Day 3 was, just like days 1 and 2, full of some nice surprises. 🙂
We caught 20 birds, including 2 new species. Check it out:
To begin, allow me to ramble for a second about Northern Cardinals.
They have the strong, stout, cone-shaped bills characteristic of seed-eating species- think grosbeaks, finches, and even sparrows. The bill strength of these birds is incredible – imagine trying to crack open a tiny, round, stone-solid millet seed – you probably couldn’t without some sort of tool.
For Cardinals, that tool is their face, and for people handling them, that face is dangerous.
I am often asked if it hurts when cardinals bite – allow me to answer graphically:
Anyway, now you know. So, moving on!
We’ve been taking photos of catbird eyes this year to document the visible difference in iris coloration between SY and ASY birds. The Pyle Guide notes that HY/SY birds have gray-brown to reddish brown irises, while adults have dark maroon irises. Basically, in younger birds, the pupil stands out, and in adult birds, it’s harder to distinguish from the rest of the eye. Of course, it’s not a characteristic to use on its own, but from what we’ve seen this year, it’s possible to age them just by looking at their eyes! Not that I’d never go by that alone.
But I think it’s pretty cool. 🙂
We caught our first hatch years (HYs) this session! Meaning that they hatched this very summer and are just now venturing forth in the world with their new wings, like this little Carolina Wren.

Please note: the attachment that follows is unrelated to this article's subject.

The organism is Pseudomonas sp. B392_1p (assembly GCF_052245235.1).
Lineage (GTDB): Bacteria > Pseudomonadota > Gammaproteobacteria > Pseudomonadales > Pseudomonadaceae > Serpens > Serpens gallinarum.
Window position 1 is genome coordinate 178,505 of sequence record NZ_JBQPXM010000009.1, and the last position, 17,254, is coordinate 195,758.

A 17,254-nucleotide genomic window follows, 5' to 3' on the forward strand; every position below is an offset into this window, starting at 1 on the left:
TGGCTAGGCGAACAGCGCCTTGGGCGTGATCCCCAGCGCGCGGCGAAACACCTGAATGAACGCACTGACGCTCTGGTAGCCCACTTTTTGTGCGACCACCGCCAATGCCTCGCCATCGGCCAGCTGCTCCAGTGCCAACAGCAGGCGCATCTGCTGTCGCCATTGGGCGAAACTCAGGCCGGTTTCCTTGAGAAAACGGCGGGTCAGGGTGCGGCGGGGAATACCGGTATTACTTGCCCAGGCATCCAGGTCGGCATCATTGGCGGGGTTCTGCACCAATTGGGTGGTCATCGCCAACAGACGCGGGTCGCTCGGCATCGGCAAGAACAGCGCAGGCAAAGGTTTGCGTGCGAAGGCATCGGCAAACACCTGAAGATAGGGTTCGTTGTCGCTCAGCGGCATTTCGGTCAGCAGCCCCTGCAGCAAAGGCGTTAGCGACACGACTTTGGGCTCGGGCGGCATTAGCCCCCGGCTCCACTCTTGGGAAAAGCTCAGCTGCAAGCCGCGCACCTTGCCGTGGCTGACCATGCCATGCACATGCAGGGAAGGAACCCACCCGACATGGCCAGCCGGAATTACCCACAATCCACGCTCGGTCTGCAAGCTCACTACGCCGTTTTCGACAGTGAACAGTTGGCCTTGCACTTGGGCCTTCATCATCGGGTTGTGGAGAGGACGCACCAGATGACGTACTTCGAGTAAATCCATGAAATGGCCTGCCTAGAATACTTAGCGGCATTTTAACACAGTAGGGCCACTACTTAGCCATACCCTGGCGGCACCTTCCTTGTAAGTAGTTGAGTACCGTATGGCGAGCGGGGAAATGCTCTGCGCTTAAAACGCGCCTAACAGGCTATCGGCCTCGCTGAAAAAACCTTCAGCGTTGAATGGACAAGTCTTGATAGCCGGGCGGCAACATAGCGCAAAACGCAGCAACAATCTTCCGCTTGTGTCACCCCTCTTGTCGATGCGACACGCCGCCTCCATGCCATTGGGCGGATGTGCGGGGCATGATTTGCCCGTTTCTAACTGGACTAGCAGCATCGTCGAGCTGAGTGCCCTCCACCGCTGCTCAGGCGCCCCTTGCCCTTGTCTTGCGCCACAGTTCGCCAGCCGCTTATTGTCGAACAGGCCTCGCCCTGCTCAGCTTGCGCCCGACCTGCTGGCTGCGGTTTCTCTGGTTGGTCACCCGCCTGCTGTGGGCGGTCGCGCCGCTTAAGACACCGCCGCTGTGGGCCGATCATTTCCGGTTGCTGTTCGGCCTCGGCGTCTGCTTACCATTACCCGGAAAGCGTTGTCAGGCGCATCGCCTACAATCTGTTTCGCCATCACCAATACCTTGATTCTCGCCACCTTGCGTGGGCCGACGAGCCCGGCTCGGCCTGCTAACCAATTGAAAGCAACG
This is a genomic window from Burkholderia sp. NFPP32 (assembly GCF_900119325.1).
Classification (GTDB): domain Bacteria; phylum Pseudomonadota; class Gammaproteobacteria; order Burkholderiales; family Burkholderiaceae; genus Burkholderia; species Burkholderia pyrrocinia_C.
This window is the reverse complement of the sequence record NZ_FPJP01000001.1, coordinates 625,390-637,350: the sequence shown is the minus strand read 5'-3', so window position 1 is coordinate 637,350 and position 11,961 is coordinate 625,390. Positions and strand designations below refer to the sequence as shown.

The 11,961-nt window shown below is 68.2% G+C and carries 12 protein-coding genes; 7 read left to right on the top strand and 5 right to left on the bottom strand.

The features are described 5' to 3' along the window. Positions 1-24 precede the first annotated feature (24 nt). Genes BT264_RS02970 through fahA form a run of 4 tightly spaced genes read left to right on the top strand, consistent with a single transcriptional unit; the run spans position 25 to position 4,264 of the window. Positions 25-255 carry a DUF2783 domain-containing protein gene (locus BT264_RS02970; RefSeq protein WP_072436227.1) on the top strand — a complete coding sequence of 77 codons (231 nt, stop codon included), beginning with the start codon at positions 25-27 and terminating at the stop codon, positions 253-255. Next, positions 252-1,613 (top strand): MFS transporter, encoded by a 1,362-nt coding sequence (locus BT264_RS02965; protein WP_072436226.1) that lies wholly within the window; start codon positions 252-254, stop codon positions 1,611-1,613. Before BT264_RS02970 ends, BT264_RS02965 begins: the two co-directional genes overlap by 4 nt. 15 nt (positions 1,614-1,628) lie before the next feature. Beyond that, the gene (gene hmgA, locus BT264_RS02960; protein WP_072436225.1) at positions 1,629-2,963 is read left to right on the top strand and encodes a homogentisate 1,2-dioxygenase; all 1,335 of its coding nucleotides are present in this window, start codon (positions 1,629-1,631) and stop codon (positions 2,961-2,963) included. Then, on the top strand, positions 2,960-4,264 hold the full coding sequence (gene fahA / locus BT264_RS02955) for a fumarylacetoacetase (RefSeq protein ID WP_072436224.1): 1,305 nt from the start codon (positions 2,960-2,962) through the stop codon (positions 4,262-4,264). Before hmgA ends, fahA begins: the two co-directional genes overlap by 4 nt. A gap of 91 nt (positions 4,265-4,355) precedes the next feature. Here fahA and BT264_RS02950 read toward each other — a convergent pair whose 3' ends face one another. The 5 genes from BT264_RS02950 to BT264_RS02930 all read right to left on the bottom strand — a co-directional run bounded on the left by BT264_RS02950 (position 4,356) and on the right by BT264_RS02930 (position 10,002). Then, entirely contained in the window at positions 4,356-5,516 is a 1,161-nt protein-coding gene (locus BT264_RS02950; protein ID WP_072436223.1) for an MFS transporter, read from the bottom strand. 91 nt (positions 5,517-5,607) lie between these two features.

Alright, lets get to our two new species CAN YOU TELL I’M EXCITED!!?!!?!
Red-eyed vireos are common breeders in northeastern forests; their song is characteristic of a summer day in the woods.
And that makes sense, because males can sing more than 20,000 times in a single day.
Seriously if you spend a day hiking in the right place you’ll probably go a little insane from it.
This day was also WVWA’s members only group visit to the station – they came on a pretty good day, birdwise (and weather wise, actually!).
And now, our second new species of the day which came as a total shock.
Like to the point where I got to the net and I’m 100% sure that I heard angels singing.
She was a surprise because in all of my many, many hours both working and birding at Crossways, I had never once seen or heard this species there, and neither had anyone else.
Sadly, orchard orioles have have been declining in recent decades in many parts their range, except in some areas, like the Great Plains. No one is sure why, though we can make guesses – the case with many songbirds (and the reason for the creation of the MAPS project).
They forage mostly on insects but also visit flowers, probing them for nectar with their thin, adept bills. They are a graceful, secretive species.
Well, I think that’s a good note to end things on, don’t you?